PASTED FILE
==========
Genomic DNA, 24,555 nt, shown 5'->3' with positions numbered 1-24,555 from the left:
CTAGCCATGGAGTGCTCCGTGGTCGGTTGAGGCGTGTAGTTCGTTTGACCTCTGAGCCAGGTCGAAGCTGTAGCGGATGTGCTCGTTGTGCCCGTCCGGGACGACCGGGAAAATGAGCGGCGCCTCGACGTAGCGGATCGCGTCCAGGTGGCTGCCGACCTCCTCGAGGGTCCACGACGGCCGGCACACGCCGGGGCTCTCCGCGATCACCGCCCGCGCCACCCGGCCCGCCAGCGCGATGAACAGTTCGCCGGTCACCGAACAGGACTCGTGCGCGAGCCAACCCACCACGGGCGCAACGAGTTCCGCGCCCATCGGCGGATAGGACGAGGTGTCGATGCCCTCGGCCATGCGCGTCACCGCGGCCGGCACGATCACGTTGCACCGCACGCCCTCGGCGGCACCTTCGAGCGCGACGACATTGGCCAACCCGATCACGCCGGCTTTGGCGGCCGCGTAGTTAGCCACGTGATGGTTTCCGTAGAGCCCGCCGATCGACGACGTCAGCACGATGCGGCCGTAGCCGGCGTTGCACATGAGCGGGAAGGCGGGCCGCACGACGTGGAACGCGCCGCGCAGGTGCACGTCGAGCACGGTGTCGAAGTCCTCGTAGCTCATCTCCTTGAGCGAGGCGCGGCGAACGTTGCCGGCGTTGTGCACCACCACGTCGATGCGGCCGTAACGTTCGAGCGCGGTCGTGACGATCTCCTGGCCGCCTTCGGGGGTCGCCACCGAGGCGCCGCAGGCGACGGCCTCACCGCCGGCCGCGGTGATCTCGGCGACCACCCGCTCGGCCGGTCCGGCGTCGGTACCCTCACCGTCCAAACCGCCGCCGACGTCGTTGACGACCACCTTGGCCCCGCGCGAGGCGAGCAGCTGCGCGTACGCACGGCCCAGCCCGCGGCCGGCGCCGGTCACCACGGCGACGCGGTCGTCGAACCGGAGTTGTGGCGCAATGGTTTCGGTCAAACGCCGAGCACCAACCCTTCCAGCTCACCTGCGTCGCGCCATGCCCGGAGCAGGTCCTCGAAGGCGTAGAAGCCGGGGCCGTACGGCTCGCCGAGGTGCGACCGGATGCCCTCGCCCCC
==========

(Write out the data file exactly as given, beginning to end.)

Genomic DNA, 24,555 nt, shown 5'->3' with positions numbered 1-24,555 from the left:
CTAGCCATGGAGTGCTCCGTGGTCGGTTGAGGCGTGTAGTTCGTTTGACCTCTGAGCCAGGTCGAAGCTGTAGCGGATGTGCTCGTTGTGCCCGTCCGGGACGACCGGGAAAATGAGCGGCGCCTCGACGTAGCGGATCGCGTCCAGGTGGCTGCCGACCTCCTCGAGGGTCCACGACGGCCGGCACACGCCGGGGCTCTCCGCGATCACCGCCCGCGCCACCCGGCCCGCCAGCGCGATGAACAGTTCGCCGGTCACCGAACAGGACTCGTGCGCGAGCCAACCCACCACGGGCGCAACGAGTTCCGCGCCCATCGGCGGATAGGACGAGGTGTCGATGCCCTCGGCCATGCGCGTCACCGCGGCCGGCACGATCACGTTGCACCGCACGCCCTCGGCGGCACCTTCGAGCGCGACGACATTGGCCAACCCGATCACGCCGGCTTTGGCGGCCGCGTAGTTAGCCACGTGATGGTTTCCGTAGAGCCCGCCGATCGACGACGTCAGCACGATGCGGCCGTAGCCGGCGTTGCACATGAGCGGGAAGGCGGGCCGCACGACGTGGAACGCGCCGCGCAGGTGCACGTCGAGCACGGTGTCGAAGTCCTCGTAGCTCATCTCCTTGAGCGAGGCGCGGCGAACGTTGCCGGCGTTGTGCACCACCACGTCGATGCGGCCGTAACGTTCGAGCGCGGTCGTGACGATCTCCTGGCCGCCTTCGGGGGTCGCCACCGAGGCGCCGCAGGCGACGGCCTCACCGCCGGCCGCGGTGATCTCGGCGACCACCCGCTCGGCCGGTCCGGCGTCGGTACCCTCACCGTCCAAACCGCCGCCGACGTCGTTGACGACCACCTTGGCCCCGCGCGAGGCGAGCAGCTGCGCGTACGCACGGCCCAGCCCGCGGCCGGCGCCGGTCACCACGGCGACGCGGTCGTCGAACCGGAGTTGTGGCGCAATGGTTTCGGTCAAACGCCGAGCACCAACCCTTCCAGCTCACCTGCGTCGCGCCATGCCCGGAGCAGGTCCTCGAAGGCGTAGAAGCCGGGGCCGTACGGCTCGCCGAGGTGCGACCGGATGCCCTCGCCCCC